Joanna's Reviews > The Third Angel

The Third Angel by Alice Hoffman
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Aug 08, 09

bookshelves: fiction-21st-cent
Read in August, 2009

I almost stopped reading this book, because the first section didn't make much sense and didn't grab me. After reading the second and third sections of the book, I went back and read this first section - and I then I understood. At the end of the book, after the conclusion of the story, Hoffman has notes which say, "I didn't realize until after I was through writing that the novel could be read backward or forward and that a reader's understanding and knowlege of the story and the characters would be hugely different depending on what he or she knew or didn't know about the past." Boy, I wish I had known that to begin with! This book is for the scholarly reader. It's not a quick read, though it is only 275 pages. The Third Angel has a lot of very "deep" themes, and I'd love to discuss it with anyone who has read it. Does anyone want my paperback copy?
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Comments (showing 1-5 of 5) (5 new)

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message 1: by May (new)

May If you think I'd like it, you bet!


Joanna Sally grabbed it at lunch for her beach trip, so you can get it from her in the next week or so.


message 3: by May (new)

May I loved the Lion Hotel. Made me think of "Héloïse" and "The Shining."
I liked the ghost okay ("Stuart" is the name of one of my Scottish ancestors after all).
The angels, well, I normally like them really supportive. The third angel would be the other way around: we get salvation from despair by becoming the guardian of someone in need. Did I get that? Let's talk.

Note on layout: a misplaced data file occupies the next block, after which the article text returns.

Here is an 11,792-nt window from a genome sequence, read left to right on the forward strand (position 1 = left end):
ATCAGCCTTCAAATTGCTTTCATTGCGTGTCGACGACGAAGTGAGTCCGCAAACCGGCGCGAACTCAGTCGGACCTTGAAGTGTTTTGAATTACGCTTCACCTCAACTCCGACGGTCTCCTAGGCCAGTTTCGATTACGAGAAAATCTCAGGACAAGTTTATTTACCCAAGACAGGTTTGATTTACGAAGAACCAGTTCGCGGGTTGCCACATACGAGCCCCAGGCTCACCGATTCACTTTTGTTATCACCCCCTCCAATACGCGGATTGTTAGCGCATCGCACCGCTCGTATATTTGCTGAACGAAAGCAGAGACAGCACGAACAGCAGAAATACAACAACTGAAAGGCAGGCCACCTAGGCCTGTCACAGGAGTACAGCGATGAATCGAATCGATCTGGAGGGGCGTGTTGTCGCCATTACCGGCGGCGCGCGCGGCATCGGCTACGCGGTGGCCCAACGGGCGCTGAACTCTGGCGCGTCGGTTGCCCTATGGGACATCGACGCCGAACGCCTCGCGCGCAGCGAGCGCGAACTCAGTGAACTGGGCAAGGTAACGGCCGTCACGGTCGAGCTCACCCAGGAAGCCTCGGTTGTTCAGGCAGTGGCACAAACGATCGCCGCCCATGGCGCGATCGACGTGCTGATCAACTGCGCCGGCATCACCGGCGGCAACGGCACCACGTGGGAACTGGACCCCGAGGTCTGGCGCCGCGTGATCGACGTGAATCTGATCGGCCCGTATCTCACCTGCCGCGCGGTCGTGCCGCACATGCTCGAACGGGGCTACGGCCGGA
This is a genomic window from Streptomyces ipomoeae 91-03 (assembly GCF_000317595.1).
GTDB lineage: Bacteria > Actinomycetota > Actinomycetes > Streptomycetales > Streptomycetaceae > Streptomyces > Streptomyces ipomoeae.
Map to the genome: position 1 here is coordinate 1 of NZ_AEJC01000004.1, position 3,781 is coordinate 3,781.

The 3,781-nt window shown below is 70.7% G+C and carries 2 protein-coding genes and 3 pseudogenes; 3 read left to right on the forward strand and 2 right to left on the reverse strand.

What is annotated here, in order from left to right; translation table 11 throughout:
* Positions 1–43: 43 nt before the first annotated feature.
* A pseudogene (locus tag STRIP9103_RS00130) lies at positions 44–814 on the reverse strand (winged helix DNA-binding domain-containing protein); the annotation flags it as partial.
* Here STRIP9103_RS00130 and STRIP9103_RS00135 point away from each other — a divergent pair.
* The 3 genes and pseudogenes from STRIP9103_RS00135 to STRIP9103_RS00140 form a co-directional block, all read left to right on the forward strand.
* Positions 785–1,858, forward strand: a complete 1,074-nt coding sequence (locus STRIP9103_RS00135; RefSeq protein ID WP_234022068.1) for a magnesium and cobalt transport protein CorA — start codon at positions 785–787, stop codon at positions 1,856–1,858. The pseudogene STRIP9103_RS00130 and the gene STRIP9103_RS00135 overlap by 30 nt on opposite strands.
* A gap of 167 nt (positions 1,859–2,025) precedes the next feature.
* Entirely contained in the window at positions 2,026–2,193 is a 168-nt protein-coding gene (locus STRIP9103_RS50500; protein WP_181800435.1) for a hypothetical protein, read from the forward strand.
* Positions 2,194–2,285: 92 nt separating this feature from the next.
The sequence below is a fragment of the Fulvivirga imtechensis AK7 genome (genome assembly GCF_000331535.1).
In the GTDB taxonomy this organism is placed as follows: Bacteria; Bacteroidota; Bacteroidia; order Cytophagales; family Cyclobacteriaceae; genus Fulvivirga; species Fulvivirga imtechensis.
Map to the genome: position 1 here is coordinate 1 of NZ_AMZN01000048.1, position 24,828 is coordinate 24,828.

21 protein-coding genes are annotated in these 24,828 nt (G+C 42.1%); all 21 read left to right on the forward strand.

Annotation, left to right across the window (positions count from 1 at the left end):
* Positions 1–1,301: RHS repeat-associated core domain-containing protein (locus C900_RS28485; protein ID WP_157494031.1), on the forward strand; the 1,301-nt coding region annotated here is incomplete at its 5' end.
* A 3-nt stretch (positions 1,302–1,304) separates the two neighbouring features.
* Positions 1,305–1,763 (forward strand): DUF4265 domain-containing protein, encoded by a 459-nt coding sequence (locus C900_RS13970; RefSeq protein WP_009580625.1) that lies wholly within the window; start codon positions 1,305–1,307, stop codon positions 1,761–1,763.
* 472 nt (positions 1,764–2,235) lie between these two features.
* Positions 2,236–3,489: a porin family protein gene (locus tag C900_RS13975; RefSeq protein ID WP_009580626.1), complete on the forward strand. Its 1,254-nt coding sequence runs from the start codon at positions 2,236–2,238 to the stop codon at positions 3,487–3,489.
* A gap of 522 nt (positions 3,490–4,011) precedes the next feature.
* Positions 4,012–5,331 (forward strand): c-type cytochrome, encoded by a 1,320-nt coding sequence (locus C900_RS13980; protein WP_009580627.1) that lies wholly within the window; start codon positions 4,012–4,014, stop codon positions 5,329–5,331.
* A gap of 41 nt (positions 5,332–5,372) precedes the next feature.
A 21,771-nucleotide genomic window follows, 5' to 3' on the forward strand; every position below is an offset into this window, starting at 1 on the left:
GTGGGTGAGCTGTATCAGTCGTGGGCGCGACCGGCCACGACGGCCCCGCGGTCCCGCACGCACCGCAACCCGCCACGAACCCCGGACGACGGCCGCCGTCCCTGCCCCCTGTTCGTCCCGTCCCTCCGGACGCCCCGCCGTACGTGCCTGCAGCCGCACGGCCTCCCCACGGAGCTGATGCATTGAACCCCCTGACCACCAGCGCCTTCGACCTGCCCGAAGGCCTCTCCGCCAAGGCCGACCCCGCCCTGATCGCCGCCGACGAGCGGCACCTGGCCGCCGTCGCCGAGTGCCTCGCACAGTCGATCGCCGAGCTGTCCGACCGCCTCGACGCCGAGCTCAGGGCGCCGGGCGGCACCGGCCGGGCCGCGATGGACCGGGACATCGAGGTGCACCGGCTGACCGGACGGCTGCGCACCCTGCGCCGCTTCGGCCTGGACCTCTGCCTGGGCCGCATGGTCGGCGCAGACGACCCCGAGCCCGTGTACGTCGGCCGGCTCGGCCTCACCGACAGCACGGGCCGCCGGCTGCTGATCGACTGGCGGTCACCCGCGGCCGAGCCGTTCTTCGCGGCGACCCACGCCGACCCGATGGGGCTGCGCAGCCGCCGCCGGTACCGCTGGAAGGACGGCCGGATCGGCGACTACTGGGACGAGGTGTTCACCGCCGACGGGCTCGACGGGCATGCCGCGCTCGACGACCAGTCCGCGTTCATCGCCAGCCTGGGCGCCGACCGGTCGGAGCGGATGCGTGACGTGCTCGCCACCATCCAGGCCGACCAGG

Joanna I thought the same thing about the angels - and it seemed backward to me, too. I also thought the "guardian of someone in need" idea was backwards...isn't that exactly what people go to therapy to stop doing? Or, was the author showing us - through all of this misery - that "salvation" through other's disfuction doesn't ultimately lead to anything but more disfuction...


message 5: by May (new)

May Lots of misery, indeed. Geee: she sleeps with the terminally-ill-future-husband of her sister. How bad can it get?
The backward thing might be worth discussing. Would therapy be as if going back in time and dismantling our disfunction, reaching out for a purer state until we'd get that ride back with the heron who brought us as a baby? For sure time is not simply linear, but I'm not sure I'd go with the author's take on it: coincidences function as a web in which her protagonists get trapped (sort of a fate you can't escape). I much prefer thinking repetitive events in terms of patterns for us to examine and reflect on.


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